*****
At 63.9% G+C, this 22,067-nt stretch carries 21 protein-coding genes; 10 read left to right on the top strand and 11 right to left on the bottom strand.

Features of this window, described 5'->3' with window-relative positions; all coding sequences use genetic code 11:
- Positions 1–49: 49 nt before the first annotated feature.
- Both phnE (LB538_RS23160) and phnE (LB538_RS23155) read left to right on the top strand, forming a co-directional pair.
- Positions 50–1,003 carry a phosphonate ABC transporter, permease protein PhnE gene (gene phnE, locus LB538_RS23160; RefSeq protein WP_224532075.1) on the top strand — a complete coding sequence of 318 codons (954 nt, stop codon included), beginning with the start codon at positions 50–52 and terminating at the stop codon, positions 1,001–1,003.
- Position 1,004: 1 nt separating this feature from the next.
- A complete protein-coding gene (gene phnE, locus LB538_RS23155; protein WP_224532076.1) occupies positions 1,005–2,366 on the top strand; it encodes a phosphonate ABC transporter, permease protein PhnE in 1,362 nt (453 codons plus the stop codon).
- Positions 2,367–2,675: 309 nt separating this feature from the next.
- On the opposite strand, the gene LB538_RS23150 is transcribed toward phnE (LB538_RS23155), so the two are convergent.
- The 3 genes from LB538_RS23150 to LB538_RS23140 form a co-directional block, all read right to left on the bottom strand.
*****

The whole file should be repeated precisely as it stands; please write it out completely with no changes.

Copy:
At 63.9% G+C, this 22,067-nt stretch carries 21 protein-coding genes; 10 read left to right on the top strand and 11 right to left on the bottom strand.

Features of this window, described 5'->3' with window-relative positions; all coding sequences use genetic code 11:
- Positions 1–49: 49 nt before the first annotated feature.
- Both phnE (LB538_RS23160) and phnE (LB538_RS23155) read left to right on the top strand, forming a co-directional pair.
- Positions 50–1,003 carry a phosphonate ABC transporter, permease protein PhnE gene (gene phnE, locus LB538_RS23160; RefSeq protein WP_224532075.1) on the top strand — a complete coding sequence of 318 codons (954 nt, stop codon included), beginning with the start codon at positions 50–52 and terminating at the stop codon, positions 1,001–1,003.
- Position 1,004: 1 nt separating this feature from the next.
- A complete protein-coding gene (gene phnE, locus LB538_RS23155; protein WP_224532076.1) occupies positions 1,005–2,366 on the top strand; it encodes a phosphonate ABC transporter, permease protein PhnE in 1,362 nt (453 codons plus the stop codon).
- Positions 2,367–2,675: 309 nt separating this feature from the next.
- On the opposite strand, the gene LB538_RS23150 is transcribed toward phnE (LB538_RS23155), so the two are convergent.
- The 3 genes from LB538_RS23150 to LB538_RS23140 form a co-directional block, all read right to left on the bottom strand.